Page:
The cost of effectively policing entitlement to public goods is high. For example, the NHS drive to bill foreign users will almost certainly be a failure relative to its ambitions, and could even cost more than it recoups, while trying to reclaim public subsidies for transport use by foreigners is a non-starter. This difficulty encourages policing of the perimeter instead, hence nationalism in the era of the welfare state has become increasingly obsessed with border security and residency rights. Where once nationalism was aggressive in expanding territory to absorb communities that included both claimed members of the "volk" and others, today it tends to be defensive and even willing to countenance the exclusion of areas within the heart of the nation state. The contemporary trope of the "no-go area", popularised by right-wing media outlets such as Fox News, riffs on traditional ideas of segregation, from the medieval ghetto to Apartheid, in which specific areas are defined not just by their inhabitants but by the withdrawal or limited provision of public goods. The initial political demand is not that these areas should be reclaimed or cleansed but that they should be denied public subsidy. Though "blood and soil" still motivates the ethno-nationalist core, it is not what gives political nationalism its modern prominence.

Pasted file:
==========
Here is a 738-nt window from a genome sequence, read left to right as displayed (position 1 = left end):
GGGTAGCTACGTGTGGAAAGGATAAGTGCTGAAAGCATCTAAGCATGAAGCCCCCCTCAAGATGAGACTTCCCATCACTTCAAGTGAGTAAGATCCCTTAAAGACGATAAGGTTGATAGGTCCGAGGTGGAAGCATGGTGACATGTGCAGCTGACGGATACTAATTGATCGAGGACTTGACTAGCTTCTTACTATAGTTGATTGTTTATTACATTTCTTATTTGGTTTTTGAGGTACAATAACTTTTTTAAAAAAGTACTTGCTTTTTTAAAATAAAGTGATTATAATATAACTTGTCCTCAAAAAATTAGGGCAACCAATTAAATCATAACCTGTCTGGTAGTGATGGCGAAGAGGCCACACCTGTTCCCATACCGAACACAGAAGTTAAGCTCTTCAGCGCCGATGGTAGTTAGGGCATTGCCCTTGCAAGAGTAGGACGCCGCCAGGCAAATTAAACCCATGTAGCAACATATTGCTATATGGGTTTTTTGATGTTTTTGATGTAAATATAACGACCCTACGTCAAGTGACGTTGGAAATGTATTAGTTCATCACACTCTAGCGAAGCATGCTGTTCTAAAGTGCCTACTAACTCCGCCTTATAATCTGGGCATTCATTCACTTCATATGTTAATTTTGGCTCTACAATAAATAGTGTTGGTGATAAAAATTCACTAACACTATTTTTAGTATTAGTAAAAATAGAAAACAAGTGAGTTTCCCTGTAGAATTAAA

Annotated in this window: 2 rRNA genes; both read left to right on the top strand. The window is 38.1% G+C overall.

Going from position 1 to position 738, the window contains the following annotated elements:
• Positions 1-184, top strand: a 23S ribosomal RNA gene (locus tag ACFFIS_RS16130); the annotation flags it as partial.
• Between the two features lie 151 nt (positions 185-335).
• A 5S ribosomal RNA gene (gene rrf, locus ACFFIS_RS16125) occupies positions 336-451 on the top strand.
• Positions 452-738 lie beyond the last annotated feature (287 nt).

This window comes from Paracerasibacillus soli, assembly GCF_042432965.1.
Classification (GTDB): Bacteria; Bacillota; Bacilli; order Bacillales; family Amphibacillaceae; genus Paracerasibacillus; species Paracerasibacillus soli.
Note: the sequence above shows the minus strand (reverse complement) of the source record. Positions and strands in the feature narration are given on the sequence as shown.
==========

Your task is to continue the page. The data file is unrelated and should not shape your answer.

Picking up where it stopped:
The nation is becoming an increasingly virtual concept, rather than one strictly co-terminus with a land, which reflects not only the diversity and dispersal produced by modern migration and integration but also the normative impact of the US right, with its history of segregation through zoning and its rhetoric of "welfare queens" and "government handouts" to favoured minorities. The history of the European right over the last 70 years can be thought of as a shift from warfare nationalism to welfare nationalism under American influence. The integrity of the nation is no longer simply a matter of ethnic or cultural homogeneity, despite the attempts by ethno-nationalists to construct a supreme antagonist out of Islam, but a question of entitlements in respect of the provision of public goods. This has produced an ideological cleavage on the right between conservatives contemptuous of all welfare and nationalists insisting on the prioritisation of certain types of welfare for the "decent people" who constitute the nation. This has an obvious class bias, so schools and health are good while unemployment benefits are bad, which allows conservatives and nationalists to find some common ground berating the lumpen elements of the "white working class".